Estrich, along with a colleague from Harvard and former Texas congresswoman Barbara Jordan, wrote legal briefs for three abortion rights cases, two of which are now before the U.S. Supreme Court. The lawyers represented "some 300 organizations" in cases that have to do with parental consent statutes from Minnesota and Ohio, and a case on abortion clinic regulations in Illinois, which was settled by negotiation.
Estrich believes an important strategy in the pro-choice battle is "targeting," a process in which key political races are singled out and the voting public is made aware that these are crucial races where pro-life and pro-choice candidates oppose each other.
During an interview at her sunny USC office, where a coffeepot perks all day and an empty desk belies the heavy workload she juggles, the 37-year-old attorney refuses to say whether or not she's ever had an abortion.
"I consider that private," she says.
She also considers abortion to be such a profound, painful and life-altering decision that she thinks most men cannot fully comprehend it.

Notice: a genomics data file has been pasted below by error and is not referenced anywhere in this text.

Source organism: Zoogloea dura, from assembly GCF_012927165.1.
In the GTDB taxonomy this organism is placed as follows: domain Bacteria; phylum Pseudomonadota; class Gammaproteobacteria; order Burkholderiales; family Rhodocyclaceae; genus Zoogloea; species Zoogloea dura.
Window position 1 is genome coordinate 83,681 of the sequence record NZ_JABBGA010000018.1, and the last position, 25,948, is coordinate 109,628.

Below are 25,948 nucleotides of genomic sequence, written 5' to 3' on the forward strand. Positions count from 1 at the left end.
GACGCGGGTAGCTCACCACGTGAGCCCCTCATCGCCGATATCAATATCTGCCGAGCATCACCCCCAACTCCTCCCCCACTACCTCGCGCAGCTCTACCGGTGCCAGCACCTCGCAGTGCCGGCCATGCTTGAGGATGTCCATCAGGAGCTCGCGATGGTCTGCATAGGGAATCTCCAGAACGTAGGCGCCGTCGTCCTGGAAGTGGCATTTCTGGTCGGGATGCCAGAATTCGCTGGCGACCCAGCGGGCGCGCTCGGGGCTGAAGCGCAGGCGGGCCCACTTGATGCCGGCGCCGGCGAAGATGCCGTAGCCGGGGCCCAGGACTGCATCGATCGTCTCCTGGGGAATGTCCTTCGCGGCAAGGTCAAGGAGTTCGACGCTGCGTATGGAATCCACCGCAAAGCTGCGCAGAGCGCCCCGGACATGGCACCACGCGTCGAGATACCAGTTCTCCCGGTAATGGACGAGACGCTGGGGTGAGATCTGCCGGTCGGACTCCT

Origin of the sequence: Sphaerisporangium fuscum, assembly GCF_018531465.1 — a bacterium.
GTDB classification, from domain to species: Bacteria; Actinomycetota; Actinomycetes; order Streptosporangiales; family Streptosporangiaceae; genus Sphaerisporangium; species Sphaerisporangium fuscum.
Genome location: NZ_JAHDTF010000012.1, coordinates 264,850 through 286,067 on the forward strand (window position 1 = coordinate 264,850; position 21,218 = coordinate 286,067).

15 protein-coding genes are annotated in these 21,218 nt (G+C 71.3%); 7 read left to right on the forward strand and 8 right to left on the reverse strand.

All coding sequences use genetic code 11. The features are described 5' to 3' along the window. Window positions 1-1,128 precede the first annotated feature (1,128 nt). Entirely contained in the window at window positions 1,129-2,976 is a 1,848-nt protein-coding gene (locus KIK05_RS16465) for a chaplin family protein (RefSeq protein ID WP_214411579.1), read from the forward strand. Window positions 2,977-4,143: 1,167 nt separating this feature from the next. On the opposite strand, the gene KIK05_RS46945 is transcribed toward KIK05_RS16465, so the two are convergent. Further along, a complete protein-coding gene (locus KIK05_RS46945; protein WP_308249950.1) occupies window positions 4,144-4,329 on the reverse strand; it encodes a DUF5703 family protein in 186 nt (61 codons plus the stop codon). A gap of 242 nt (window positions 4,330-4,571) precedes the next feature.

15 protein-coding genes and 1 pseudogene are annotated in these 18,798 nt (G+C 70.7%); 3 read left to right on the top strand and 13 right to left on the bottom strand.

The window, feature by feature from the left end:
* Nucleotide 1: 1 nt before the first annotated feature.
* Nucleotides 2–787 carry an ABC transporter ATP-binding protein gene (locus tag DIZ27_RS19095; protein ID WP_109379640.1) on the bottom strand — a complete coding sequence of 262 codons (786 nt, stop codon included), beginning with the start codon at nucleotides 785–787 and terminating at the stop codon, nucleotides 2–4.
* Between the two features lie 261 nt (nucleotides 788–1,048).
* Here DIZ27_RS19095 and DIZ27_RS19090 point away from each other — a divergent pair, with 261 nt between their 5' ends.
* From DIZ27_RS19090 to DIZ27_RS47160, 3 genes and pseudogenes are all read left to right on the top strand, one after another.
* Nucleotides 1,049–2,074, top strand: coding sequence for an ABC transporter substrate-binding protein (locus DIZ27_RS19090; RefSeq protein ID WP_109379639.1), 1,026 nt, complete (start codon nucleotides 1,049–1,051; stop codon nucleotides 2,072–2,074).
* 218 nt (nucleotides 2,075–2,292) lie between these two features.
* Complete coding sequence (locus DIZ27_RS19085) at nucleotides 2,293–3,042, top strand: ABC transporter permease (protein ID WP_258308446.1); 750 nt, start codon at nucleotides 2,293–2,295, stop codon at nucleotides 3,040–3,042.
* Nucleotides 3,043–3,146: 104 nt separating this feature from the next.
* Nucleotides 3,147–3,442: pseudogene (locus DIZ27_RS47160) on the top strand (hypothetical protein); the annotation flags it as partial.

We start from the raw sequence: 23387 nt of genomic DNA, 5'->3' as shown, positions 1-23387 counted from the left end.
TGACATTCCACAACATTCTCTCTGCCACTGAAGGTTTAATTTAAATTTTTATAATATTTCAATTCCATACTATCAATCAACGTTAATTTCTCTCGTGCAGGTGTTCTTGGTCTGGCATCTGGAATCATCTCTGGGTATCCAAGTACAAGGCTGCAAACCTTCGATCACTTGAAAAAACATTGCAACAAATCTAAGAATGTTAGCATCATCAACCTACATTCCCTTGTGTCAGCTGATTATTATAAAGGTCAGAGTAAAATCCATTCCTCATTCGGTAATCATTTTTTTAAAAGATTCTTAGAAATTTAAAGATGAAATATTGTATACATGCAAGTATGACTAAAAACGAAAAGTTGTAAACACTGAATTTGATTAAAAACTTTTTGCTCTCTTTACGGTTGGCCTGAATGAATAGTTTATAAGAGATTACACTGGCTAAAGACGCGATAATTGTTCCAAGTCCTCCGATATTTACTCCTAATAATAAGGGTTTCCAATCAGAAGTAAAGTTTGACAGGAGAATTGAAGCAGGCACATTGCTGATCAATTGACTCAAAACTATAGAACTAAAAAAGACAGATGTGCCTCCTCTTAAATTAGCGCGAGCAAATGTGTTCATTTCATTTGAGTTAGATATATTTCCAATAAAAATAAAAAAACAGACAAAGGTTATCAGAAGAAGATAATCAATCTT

And this goes to the heart of another important Estrich belief: that because women have never been part of the power system, have never helped make the laws they live by, it is not surprising that they are often the victims of such a system, either by design or by accident:
"We shouldn't be surprised that the rules don't work for us, reflect our lives or encompass our needs."
To change that, more qualified people, women especially, need to run for office. But some "troubling" obstacles are in the way.
"There's a total loss of privacy in politics today, a disappearance of any line between public and private life. I agree with the effort to define public ethics more stringently. But we've gone beyond that, into personal and sexual life. And frankly, I think that's going to discourage women from going into politics."
"Pro-choice candidates all know what they'll say when asked their stand on abortion. But what is the answer when reporters ask whether the (female) candidate has ever had an abortion herself? You know that some reporter is going to ask that question. . . . If the candidate says yes, she's had an abortion, then all of a sudden she's got to explain the most intimate details of her private life."
"I mean I hope the question won't get asked, but . . . I think it will get asked of women politicians. In the same way as (Massachusetts Democratic Rep.) Barney Frank's sexual life is now an open book for anybody who cares to read or explore it. I think the disappearance of lines between public and private life will discourage good candidates of both sexes."